5/3/2013 1:01:32 PM

Good News Friday, May 3 {Austin Restaurants Must Compost, Million Tomato Compost Campaign, New Yale Poll}

It's Friday and we want to share some good news. There's a lot of doom and gloom out there regarding climate change--and there should be. It's a serious problem that we all need to be taking action on.

But on Fridays, we like to highlight some of the good news, and focus on what people and communities are doing right now to reduce their carbon footprint and help polar bears.

We'll start with composting efforts in honor of International Compost Awareness Week, which begins on Monday. Composting helps polar bears because it reduces waste transportation, methane emissions from landfills, and chemical fertilizers.

- Our first tip of the hat is the city of Austin, Texas, which has passed a law requiring restaurants and food businesses to compost their food scraps beginning in 2016. These scraps make up 40 to 50 percent of the trash generated by restaurants. Keeping that waste out of landfills—along with requiring food service businesses to recycle materials such as paper, plastics, and aluminum—will help the city reach its zero waste goal. We hope Austin's move will inspire other cities to follow.

- In other composting news, the U.S. Composting Council has launched the Million Tomato Compost Campaign. According to their website, "The campaign is a nationwide effort to spread the word that compost is a key component to building the healthy soil needed to grow sustainable, local food that helps build healthy communities." It unites chefs, community gardens, food pantries, and compost manufacturers to introduce Americans to the value of compost. Sounds like a worthwhile endeavor to us!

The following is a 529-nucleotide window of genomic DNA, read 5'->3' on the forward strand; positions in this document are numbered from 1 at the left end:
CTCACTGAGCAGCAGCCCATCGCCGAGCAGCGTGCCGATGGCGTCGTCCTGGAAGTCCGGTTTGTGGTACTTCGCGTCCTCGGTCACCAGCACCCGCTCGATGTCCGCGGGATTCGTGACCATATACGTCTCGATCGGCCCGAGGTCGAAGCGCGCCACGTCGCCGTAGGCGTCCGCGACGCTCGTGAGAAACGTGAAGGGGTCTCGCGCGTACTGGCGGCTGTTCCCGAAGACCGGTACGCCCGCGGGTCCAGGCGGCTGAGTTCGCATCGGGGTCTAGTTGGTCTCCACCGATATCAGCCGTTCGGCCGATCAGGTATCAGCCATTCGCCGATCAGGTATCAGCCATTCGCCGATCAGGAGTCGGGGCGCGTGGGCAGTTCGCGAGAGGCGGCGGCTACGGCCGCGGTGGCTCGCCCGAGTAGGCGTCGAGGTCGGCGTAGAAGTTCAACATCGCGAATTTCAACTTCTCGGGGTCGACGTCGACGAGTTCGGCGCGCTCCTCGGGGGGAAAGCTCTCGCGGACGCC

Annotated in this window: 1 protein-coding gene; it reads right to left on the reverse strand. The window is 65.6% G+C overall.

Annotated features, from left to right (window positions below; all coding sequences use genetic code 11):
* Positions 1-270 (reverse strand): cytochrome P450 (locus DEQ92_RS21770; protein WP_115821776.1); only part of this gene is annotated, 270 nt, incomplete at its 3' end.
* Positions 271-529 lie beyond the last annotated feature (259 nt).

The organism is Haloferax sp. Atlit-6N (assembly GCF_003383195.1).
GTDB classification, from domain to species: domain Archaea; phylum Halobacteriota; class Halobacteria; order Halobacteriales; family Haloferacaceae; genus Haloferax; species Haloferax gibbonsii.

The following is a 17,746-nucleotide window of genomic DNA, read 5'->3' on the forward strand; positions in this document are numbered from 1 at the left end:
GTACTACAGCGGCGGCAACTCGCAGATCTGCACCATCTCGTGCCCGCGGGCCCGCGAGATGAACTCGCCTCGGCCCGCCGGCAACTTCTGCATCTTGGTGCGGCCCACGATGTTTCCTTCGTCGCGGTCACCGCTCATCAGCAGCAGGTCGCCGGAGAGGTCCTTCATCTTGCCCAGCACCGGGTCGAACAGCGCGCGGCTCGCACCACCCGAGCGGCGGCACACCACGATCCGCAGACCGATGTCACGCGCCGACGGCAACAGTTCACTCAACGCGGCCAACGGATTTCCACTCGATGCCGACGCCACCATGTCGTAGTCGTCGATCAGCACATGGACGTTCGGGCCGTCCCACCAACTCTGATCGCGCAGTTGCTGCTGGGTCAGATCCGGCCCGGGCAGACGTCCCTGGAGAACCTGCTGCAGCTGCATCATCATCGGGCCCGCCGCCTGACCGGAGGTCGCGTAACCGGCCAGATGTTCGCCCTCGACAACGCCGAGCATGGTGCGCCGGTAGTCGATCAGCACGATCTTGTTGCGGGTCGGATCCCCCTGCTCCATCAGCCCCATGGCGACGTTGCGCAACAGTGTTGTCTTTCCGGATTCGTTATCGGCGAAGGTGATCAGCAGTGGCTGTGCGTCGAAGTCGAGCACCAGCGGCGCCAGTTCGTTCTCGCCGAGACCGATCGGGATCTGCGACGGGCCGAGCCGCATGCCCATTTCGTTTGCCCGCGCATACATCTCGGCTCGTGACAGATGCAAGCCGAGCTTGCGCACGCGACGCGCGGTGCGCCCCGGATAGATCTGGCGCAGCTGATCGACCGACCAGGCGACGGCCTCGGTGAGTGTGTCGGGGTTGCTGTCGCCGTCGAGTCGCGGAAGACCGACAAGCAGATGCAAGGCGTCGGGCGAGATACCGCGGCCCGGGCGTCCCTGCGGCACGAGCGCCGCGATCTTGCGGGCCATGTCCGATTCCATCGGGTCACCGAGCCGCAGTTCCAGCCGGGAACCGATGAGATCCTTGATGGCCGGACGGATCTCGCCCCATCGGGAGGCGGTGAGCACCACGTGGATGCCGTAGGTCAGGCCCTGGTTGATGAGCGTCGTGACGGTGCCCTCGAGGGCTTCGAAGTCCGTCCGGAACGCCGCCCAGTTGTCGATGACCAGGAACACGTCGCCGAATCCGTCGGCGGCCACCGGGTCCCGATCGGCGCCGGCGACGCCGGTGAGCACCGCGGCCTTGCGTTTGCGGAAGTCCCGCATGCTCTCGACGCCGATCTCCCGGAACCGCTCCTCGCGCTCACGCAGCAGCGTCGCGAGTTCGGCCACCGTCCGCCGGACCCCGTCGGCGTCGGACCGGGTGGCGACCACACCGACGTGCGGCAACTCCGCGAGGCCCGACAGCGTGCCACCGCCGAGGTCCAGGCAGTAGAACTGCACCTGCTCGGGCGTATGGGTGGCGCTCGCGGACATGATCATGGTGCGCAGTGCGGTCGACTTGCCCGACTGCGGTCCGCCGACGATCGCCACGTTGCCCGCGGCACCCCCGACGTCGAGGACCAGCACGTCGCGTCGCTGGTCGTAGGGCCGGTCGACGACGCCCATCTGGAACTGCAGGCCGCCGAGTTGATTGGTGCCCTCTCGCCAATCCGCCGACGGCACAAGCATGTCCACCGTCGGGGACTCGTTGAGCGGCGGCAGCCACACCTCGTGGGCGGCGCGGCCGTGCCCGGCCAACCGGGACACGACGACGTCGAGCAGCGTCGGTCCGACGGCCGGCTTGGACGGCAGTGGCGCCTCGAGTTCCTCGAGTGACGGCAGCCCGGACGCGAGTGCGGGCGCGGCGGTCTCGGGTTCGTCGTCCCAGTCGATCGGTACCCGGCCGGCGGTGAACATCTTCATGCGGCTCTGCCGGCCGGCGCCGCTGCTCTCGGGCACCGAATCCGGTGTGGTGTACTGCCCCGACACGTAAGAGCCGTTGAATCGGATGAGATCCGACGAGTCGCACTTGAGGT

- Many Canadian communities plan to celebrate Compost Week by combining it with Hunger Awareness Week, which falls at the same time. They'll do so by promoting the use of compost in their Plant a Row, Grow a Row campaign, which channels food grown by home and community gardeners into food banks.

- And, finally, we take a look at how public opinion on global warming has shifted in the U.S., with six in 10 Americans now convinced that climate change is real and is happening now. A new poll by the Yale Project on Climate Change Communication and the George Mason University Center for Climate Change Communication asked a series of questions related to this topic, and the results are encouraging given the high carbon footprint of the U.S. Extreme weather events in 2012—from droughts, to heat waves, and Hurricane Sandy—helped bring about the shift. Will it lead to action?

Have a great weekend!

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